It seems like IoT will be less about tech/specs and more about brands, design and lifestyles. 

Just a thought.   

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Unprecedented consumer experiences via IoT


Unprecedented consumer experiences via IoT

Internet of Things should deliver consumer experiences that were not possible 2-3 years ago. These new experiences not only deliver consumer value but awe and delight as well. Products that tap into these human emotions will become the corner stones of tomorrows connected reality.

IoTC works with some of the most innovative companies in the IoT space across different markets and consumer segments. Based on the data the we have collected and analyzed there are three interesting questions to ask when approaching consumer based IoT products:      

  1. Does the product leverage ambient intelligence as the consumer interface?
  2. What is the unprecedented consumer experiences created from the product? 
  3. How does the product connect with other products to deliver unique consumer services? 

We find the data produced from these questions become extremely valuable inputs for product development, marketing and consumer acquisition.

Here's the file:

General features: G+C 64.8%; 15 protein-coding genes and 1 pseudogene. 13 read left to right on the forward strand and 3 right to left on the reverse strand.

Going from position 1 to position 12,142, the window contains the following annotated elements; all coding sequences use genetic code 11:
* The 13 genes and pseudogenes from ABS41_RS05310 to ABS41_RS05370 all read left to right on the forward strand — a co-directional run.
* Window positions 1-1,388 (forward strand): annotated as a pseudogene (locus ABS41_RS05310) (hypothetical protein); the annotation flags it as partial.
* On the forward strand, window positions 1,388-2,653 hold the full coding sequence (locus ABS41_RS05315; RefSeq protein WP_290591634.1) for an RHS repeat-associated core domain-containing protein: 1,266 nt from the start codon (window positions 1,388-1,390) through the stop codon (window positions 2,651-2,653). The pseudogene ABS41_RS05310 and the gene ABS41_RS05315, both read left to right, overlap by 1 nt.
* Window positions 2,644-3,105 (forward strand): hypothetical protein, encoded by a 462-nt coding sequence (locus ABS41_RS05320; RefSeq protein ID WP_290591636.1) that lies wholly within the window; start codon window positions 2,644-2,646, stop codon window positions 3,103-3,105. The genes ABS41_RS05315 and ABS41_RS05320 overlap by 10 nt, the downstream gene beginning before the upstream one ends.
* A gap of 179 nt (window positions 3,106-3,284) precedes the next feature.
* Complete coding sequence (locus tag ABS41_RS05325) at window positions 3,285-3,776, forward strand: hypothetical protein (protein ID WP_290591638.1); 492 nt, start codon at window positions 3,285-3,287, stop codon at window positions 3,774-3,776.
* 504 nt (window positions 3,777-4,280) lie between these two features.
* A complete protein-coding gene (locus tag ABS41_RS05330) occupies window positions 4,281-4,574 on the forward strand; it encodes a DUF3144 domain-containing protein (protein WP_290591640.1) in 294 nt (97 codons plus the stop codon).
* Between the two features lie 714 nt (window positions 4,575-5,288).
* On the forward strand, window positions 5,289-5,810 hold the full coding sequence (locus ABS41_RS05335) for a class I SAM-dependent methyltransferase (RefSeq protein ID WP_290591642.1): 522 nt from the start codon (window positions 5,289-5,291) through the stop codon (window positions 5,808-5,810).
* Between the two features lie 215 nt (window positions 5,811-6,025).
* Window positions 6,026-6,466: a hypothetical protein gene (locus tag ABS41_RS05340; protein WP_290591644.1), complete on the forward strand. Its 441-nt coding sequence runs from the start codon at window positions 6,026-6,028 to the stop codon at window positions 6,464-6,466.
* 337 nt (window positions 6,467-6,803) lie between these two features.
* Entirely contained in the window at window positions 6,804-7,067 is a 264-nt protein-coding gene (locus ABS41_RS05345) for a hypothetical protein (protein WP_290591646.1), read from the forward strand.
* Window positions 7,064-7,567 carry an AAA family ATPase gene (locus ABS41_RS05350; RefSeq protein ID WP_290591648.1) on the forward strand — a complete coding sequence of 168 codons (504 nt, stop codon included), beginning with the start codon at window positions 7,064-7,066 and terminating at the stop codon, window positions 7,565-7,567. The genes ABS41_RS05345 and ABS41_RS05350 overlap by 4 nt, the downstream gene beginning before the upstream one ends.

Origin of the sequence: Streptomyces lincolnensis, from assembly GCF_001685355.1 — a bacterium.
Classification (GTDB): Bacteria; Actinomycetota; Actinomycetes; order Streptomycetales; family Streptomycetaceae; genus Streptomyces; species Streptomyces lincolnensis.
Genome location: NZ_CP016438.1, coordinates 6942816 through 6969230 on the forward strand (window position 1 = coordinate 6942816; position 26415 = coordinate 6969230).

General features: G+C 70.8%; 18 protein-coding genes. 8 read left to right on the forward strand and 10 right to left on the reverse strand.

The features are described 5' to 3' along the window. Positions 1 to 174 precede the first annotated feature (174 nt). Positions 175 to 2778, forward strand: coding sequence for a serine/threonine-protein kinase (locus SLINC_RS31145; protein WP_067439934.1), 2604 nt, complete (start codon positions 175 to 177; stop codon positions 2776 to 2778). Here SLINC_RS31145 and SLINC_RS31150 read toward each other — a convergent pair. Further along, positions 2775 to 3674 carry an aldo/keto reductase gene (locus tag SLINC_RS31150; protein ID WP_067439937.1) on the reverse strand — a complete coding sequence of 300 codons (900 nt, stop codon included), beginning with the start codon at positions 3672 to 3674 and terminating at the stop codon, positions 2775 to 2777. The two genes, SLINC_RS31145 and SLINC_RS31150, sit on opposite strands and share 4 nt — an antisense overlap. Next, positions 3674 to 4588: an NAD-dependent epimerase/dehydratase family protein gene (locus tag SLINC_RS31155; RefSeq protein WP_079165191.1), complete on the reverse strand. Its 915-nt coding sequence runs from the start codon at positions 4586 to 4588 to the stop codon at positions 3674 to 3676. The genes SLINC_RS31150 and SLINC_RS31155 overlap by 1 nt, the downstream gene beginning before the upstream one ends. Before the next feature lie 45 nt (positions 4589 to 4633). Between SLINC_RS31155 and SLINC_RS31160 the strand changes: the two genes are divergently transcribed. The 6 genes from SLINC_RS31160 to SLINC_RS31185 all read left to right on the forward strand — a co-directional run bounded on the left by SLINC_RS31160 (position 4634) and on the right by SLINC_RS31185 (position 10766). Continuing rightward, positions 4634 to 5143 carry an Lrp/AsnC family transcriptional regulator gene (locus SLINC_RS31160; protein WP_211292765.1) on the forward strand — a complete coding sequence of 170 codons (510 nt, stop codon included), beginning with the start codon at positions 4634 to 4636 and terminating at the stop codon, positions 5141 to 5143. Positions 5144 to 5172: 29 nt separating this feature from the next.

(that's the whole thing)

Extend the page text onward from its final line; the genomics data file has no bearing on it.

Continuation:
Will Android become the AWS of IoT?


Will Android become the AWS of IoT?

With the release of Android Wear SDK it is clear that the Android Operating System will be a player in the IoT ecosystem. Android OS has been leveraged in array of connected products during its history. From smartphones, tablets, TVs, game consoles, watches, cars and more.

This is the first time we have seen an OS have this type of diversity in the devices and experiences it can deliver to the consumer market. 

Ouya an IoTC member was one of the first to showcase the flexibility of the Android OS by creating the next generation console. It is awesome that a team of passionate innovators could leverage Android to create and ship a gaming console to the market in such a short amount of time.  

Having the foundation for a OS helps expedite the product development process and allows the team to focus on designing the hardware and creating the experience they want to deliver to consumers.

Google is clearly developing and leveraging Android internally to drive innovation in the IoT consumer market with GLASS and now Moto 360. This is very similar to how the concept of AWS was created to meet internal needs in order to support consumers services at Amazon. Once Amazon released AWS to the public it became the starting engine for Web 2.0 revolution.  

As IoT continues to grow the ecosystem will need the equivalent of AWS, Rails, Heroku and Bootstrap to help propel the development of IoT products and services.

Will Android become AWS for IoT?       

A few demonstrations of products that have been built with Android.